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ARS Home » Pacific West Area » Pullman, Washington » Animal Disease Research » Research » Research Project #422174

Research Project: Development of Strategies to Control Anaplasmosis

Location: Animal Disease Research

Project Number: 2090-32000-033-00-D
Project Type: In-House Appropriated

Start Date: Oct 20, 2011
End Date: Sep 30, 2016

Objective 1: Identify the molecular determinants of efficient tick-borne transmission of Anaplasma marginale through comparison of pathogen strains with distinctly different transmission phenotypes. Subobjective 1.A: Compare the tick colonization and transmission efficiency phenotypes of A. marginale subsp. centrale before and after tick selection. Subobjective 1.B: Identify genetic markers that are predictive of the tick transmission phenotype of A. marginale field strains. Objective 2: Identify the molecular determinants of vector competence with the goal of blocking tick transmission of Anaplasma marginale. Subobjective 2.A: Define the proteome of the A. marginale-containing vacuole in cultured tick cells. Subobjective 2.B: Identify tick proteins that are required for A. marginale replication in tick cell culture. Subobjective 2.C: Identify tick-specific genes that are required for A. marginale transmission. Objective 3: Assess the capacity to induce protective immunity to challenge by identifying and testing subdominant Anaplasma marginale antigens with the goal of developing a crossprotective vaccine. Subobjective 3.A: Identify the widely conserved outer membrane proteins that induce broadly cross-reactive antibody. Subobjective 3.B: Test the ability of the proteins identified in subobjective 3.A to induce protection to homologous and heterologous A. marginale challenge.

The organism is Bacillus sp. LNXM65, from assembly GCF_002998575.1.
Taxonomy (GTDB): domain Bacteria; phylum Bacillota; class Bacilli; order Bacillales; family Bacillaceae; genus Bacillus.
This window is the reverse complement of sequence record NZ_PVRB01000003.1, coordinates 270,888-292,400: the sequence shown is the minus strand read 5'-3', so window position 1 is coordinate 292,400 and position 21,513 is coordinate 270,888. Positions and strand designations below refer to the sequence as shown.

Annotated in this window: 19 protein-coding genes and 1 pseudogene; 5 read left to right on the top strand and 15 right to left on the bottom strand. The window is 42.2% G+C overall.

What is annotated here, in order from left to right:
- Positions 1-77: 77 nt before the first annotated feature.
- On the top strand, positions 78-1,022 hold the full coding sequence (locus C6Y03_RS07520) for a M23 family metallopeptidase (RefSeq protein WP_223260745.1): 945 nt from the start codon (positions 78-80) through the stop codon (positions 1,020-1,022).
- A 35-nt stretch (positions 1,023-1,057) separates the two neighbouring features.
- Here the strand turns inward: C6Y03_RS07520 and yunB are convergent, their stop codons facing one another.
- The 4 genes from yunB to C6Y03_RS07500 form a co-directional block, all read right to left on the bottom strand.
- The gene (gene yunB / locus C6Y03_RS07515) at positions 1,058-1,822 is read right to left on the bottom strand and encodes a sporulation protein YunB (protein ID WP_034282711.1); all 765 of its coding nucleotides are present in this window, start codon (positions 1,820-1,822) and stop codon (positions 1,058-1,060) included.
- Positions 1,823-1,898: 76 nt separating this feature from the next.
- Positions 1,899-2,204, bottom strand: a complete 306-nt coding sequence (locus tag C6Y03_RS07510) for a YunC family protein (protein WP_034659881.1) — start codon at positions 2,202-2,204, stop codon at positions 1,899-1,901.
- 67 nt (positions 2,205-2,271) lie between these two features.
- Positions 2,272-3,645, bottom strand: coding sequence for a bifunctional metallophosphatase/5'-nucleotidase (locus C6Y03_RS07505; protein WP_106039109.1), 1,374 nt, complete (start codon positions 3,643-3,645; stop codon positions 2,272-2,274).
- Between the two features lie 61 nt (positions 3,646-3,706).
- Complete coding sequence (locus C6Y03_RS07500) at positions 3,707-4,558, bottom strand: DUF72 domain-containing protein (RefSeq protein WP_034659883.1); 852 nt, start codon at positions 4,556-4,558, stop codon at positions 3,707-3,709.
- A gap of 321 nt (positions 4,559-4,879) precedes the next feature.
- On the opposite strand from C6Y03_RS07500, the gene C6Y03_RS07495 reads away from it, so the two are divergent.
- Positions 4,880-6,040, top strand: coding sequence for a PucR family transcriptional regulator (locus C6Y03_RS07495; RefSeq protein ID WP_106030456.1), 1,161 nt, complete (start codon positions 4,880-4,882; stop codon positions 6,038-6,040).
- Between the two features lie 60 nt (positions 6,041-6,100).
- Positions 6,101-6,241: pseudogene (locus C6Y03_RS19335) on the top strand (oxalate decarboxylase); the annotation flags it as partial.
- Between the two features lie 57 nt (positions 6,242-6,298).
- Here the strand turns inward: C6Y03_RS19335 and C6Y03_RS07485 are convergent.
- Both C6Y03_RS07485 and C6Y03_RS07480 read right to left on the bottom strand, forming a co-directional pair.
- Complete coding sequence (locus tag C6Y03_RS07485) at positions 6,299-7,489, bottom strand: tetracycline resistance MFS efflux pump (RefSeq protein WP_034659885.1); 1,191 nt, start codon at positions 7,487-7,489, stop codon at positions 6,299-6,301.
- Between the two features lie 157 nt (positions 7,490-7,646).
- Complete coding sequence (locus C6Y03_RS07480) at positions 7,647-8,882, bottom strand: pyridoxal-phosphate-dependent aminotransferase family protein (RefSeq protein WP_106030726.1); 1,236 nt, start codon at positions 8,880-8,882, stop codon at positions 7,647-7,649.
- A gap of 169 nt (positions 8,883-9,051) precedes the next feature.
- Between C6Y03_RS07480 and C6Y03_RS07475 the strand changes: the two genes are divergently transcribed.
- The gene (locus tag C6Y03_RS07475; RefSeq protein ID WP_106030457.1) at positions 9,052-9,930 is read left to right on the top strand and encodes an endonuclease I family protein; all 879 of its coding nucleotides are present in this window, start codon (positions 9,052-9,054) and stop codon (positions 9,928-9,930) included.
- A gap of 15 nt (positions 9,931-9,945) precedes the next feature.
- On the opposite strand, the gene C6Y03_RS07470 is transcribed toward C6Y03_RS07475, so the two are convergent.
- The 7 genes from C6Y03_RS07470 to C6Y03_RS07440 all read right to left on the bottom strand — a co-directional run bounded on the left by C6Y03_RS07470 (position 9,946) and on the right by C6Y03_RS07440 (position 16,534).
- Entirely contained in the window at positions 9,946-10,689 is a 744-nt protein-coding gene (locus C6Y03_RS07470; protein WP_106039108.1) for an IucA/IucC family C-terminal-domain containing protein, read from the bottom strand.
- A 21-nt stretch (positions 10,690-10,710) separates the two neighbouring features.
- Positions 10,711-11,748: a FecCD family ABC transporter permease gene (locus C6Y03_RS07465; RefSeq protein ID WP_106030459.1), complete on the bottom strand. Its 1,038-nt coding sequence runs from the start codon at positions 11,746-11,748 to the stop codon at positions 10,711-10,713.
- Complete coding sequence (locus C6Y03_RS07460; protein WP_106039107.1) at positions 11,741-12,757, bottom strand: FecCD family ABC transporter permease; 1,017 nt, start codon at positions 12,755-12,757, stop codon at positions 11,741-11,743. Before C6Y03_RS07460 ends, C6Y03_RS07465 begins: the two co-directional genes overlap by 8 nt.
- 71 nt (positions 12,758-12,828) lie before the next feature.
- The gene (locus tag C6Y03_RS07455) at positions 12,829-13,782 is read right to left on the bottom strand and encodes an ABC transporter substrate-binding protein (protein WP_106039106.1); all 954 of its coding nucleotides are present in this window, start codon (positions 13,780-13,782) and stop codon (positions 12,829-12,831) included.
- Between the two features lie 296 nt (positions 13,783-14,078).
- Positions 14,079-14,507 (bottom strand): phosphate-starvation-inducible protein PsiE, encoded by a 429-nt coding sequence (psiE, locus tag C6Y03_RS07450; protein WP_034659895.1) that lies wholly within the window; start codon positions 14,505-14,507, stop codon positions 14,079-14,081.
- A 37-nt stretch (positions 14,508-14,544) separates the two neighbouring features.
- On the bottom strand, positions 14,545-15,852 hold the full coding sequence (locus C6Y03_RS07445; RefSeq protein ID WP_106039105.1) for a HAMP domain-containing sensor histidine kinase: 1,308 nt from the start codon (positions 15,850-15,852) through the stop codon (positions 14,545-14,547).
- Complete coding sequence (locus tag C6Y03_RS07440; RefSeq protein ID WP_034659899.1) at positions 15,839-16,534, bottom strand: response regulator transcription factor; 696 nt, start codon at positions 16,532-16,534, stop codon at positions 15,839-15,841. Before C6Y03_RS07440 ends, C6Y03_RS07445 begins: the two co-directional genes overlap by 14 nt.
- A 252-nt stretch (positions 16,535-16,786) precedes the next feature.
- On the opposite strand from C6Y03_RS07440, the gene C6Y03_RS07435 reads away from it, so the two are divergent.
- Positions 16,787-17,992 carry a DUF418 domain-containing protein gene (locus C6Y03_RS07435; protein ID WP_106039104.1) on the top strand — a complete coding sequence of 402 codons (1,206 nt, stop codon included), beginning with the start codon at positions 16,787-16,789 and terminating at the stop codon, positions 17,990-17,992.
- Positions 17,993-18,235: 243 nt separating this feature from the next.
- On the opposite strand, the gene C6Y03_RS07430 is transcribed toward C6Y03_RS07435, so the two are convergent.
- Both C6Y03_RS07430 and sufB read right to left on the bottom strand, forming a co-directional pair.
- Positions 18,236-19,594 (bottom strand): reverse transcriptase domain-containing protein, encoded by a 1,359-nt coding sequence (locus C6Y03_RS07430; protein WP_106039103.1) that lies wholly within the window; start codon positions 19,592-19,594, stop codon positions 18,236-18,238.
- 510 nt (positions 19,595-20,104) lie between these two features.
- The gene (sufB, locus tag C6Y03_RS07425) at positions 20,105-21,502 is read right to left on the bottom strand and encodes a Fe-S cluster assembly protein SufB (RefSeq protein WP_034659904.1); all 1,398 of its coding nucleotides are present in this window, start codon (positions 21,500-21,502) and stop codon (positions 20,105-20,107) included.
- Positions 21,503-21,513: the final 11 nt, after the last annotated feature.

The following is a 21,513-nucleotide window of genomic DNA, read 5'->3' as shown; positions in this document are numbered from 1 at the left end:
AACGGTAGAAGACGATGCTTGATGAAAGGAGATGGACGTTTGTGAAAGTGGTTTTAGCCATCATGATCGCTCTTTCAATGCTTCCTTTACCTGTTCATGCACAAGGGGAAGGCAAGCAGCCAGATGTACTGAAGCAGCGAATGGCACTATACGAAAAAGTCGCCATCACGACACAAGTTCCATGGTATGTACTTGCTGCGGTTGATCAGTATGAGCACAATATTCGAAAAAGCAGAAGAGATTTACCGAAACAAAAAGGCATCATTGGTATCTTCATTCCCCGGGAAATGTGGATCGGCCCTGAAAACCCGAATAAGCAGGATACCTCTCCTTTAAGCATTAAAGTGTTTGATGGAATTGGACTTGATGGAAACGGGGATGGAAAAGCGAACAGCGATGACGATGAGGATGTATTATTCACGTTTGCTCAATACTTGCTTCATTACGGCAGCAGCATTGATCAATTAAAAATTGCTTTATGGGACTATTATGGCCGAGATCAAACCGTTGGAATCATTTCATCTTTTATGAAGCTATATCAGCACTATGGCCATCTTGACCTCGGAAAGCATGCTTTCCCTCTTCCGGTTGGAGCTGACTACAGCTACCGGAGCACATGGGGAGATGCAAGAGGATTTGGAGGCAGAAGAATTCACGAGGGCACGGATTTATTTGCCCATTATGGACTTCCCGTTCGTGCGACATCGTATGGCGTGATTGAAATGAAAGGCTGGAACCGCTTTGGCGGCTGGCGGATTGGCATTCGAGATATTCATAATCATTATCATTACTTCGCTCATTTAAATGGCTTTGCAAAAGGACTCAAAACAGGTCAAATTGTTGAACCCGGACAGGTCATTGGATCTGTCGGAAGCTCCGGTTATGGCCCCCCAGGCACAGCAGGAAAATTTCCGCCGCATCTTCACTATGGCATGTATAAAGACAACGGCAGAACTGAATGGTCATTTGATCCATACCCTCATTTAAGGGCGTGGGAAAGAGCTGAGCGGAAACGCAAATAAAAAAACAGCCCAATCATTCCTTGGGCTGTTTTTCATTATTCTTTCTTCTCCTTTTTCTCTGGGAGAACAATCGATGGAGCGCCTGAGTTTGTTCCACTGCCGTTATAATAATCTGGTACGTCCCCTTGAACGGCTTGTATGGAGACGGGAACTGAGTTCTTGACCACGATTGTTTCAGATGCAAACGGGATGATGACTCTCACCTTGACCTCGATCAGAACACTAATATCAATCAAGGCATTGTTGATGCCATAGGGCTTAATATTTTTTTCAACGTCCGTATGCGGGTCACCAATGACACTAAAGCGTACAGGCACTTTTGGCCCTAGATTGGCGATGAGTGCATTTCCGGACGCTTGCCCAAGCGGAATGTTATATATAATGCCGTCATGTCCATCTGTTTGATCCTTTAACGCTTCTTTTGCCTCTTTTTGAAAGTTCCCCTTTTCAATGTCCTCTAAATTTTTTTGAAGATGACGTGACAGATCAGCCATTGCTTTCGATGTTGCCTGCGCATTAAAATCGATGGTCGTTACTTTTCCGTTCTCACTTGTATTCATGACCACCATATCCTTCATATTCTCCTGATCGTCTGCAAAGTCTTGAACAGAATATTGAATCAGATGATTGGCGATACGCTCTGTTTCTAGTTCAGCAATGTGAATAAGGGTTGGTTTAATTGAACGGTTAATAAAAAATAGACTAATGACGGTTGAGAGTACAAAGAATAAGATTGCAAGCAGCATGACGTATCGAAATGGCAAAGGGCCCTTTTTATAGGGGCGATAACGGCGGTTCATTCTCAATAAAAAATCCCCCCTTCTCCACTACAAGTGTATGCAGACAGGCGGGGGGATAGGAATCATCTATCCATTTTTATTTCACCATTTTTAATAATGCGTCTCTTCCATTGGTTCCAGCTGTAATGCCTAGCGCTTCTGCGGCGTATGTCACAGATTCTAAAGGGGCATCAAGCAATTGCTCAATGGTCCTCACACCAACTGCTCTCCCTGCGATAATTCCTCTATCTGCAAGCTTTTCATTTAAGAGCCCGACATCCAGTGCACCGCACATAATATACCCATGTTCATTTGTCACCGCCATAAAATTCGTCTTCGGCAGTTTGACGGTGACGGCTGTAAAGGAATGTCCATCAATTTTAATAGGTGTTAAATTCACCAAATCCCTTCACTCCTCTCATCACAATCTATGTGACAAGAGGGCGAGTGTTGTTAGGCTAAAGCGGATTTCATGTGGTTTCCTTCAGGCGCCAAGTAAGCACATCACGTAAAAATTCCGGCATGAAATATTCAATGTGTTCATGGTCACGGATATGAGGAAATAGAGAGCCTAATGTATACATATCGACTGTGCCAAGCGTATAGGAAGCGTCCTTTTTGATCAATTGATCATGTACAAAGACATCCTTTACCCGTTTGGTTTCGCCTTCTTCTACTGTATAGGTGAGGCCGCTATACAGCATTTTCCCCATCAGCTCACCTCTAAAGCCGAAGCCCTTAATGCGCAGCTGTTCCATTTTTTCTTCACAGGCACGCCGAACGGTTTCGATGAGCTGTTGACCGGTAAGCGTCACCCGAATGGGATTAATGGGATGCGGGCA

Anaplasma marginale, the causative agent of anaplasmosis, is the most prevalent tick-borne pathogen of livestock worldwide. This bacterial pathogen causes a significant disease burden to cattle in the United States and is a barrier to trade. The tools currently available to control this disease are limited and rely on treatment of clinically affected animals and tick control. The work proposed here is designed to fill knowledge gaps required for development of more effective control strategies. In the proposed experiments we target two points of control, one aimed at preventing infection of the bovine host, and the other aimed at preventing tick transmission. Using a comparative approach, we will identify genetic markers of highly efficient tick transmission in A. marginale, thus allowing for the development of a vaccine targeting potential outbreak strains. Concurrently, we will identify and test conserved subdominant antigens for the ability to induce protection against homologous and heterologous challenge in cattle. Together these data will guide the development of an effective vaccine. Using a proteomics approach followed by RNAi experiments to knock-down specific gene function, we will identify the molecules unique to the tick that are required for A. marginale transmission. Identification of these molecules will lay the foundation for development of novel methods to block transmission of A. marginale at the level of the tick vector.